"The Connecting Business initiative (CBi) was set up to encourage private sector engagement before, during and after natural or man-made crises, or disease outbreaks."
We are confronting some of the greatest challenges of our time. In 2019, 167.6 million people needed humanitarian assistance. This represented one in about 45 people in the world, and is the highest figure in decades. As a consequence of climate change, natural disasters occur more frequently and are more intense and destructive. In 2018 alone, they affected 68 million people.
Countries around the world have committed themselves to the 2030 Agenda for Sustainable Development including Sustainable Development Goals (SDGs) pledged to "Leave No One Behind". However, 2030 Agenda Global Goals cannot be achieved if communities are not well-prepared for disasters that threaten to reverse hard-won development gains. Every year, an estimated 26 million people are pushed into poverty by disasters.
Disasters also have a profound effect on economic welfare. Between 1998 and 2017, affected countries by disasters reported direct losses of US$2.908 trillion. Several Post Disaster Needs Assessments have shown that most of the losses are experienced by the private sector. In addition to material losses, business disruption puts further pressure onto businesses, and many may not recover from disasters. There is a clear business case not only for companies to ensure their own operations can withstand shocks but also for them to contribute to the resilience of their sector and society at large.
The Connecting Business initiative (CBi) was set up to encourage private sector engagement before, during and after natural or man-made crises, or disease outbreaks. It works with the private sector at the intersection of the humanitarian, development and peace agendas.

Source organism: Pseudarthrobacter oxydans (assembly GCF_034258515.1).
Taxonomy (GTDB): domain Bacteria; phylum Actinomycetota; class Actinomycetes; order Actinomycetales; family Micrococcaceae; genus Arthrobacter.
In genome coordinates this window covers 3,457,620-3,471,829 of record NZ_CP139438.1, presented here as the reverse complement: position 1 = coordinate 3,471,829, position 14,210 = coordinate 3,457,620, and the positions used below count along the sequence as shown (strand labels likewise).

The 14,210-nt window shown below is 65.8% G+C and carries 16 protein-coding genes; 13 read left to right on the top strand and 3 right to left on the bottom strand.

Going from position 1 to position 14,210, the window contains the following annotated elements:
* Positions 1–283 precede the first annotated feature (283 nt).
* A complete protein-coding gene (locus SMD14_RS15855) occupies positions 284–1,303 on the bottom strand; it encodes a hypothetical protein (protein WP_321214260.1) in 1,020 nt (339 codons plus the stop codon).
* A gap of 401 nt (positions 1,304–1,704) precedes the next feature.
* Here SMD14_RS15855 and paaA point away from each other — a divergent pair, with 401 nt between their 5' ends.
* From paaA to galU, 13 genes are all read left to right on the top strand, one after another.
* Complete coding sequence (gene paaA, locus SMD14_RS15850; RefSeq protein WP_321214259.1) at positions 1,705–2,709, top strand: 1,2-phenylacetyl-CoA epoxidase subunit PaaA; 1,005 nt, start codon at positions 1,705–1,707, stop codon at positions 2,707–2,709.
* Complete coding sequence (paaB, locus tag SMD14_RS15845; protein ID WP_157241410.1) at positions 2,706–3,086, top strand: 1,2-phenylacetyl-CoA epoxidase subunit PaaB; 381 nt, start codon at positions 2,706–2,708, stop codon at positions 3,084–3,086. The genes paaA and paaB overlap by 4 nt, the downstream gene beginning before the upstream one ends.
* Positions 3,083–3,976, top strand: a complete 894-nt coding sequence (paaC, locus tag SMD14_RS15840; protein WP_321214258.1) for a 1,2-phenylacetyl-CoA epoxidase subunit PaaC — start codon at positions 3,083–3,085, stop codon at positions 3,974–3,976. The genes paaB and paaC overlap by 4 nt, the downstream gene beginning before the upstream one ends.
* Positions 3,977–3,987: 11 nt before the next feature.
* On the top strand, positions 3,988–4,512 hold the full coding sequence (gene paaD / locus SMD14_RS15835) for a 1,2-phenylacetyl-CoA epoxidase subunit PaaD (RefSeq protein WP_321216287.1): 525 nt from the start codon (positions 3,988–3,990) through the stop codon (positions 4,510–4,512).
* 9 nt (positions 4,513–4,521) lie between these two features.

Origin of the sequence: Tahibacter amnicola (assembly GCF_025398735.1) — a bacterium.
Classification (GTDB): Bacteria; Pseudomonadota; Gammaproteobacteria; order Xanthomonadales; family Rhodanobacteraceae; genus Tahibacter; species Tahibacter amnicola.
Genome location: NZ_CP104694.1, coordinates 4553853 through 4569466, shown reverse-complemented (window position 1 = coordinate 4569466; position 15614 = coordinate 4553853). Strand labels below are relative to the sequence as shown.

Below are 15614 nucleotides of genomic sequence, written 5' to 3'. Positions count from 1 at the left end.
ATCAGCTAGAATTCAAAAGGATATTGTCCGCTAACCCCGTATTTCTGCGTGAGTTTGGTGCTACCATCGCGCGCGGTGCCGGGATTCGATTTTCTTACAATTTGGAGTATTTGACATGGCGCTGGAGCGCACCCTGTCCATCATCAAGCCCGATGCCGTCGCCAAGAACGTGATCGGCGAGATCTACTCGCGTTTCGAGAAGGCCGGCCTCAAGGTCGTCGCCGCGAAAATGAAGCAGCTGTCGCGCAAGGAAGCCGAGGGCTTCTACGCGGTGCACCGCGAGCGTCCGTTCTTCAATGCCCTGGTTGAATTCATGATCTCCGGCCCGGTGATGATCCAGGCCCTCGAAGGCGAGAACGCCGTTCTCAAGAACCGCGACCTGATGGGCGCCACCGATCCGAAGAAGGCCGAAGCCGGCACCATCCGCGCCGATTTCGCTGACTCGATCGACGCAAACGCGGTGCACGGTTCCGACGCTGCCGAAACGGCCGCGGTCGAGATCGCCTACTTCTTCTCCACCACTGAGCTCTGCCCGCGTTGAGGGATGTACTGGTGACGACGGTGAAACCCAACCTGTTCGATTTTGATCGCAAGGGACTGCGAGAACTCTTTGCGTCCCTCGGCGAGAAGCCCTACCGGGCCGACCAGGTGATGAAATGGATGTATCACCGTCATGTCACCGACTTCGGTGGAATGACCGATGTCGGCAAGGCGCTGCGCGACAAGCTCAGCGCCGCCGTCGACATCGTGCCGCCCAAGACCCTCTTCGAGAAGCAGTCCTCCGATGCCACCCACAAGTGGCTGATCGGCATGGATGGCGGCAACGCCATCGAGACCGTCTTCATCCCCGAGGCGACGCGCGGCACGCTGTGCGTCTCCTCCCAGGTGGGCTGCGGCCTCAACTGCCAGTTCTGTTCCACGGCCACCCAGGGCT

In 2019, CBi supported 19 business networks. Nine CBi Member Networks, along with their partners, addressed a total of 31 crises. These included cyclones and a measles epidemic in Madagascar, earthquakes and typhoons in the Philippines, and the Easter Sunday attack in Sri Lanka. CBi Member Networks, including those that did not experience disasters in 2019, also engaged in preparedness and resilience activities. They organised simulation exercises, engaged in advocacy, contributed to national dialogues, built information and communication systems, and provided business continuity planning trainings, especially to micro-, small- and medium-sized enterprises (MSMEs). More CBi achievements and examples of the business networks’ activities are presented in the report.
Partnerships are not easy in crisis setting; they require sustained commitment and investment. We are impressed by the successful examples of coordination emerging from the work of these networks. As humanitarian needs keep rising, collective action is critical: We need to build on each other’s expertise and experience to better anticipate, prepare for, respond to and recover from crises.
The enormous success of CBi would not have been possible without the support of our global and local partners – Boston Consulting Group, Conrad N. Hilton Foundation, European Civil Protection and Humanitarian Aid Operations, International Federation of Red Cross and Red Crescent Societies, United Nations Global Compact, The UPS Foundation and United States Agency for International Development. These partners provided much-needed financial and in-kind contributions, expertise and guidance to the initiative. Furthermore, the activities would not have materialised without the business networks and their members in the 19 countries that CBi supported in 2019.
With the support of Boston Consulting Group (BCG), we completed a strategy refresh process in 2019 that allowed us to take stock of what has or has not worked. While feedback from our stakeholders has been overwhelmingly positive, we have identified areas that need to be further explored, such as addressing complex emergencies, minimizing the impact of climate change-related hazards, and providing further support for the business networks to innovate. CBi will focus more on these areas in the future.
The complex and multidimensional nature of today’s crises requires collective action. We look forward to continuing our fruitful collaboration in 2020 and beyond.
Director, Finance Sector
Hub, United Nations
Division, United Nations
Office for the Coordination
of Humanitarian Affairs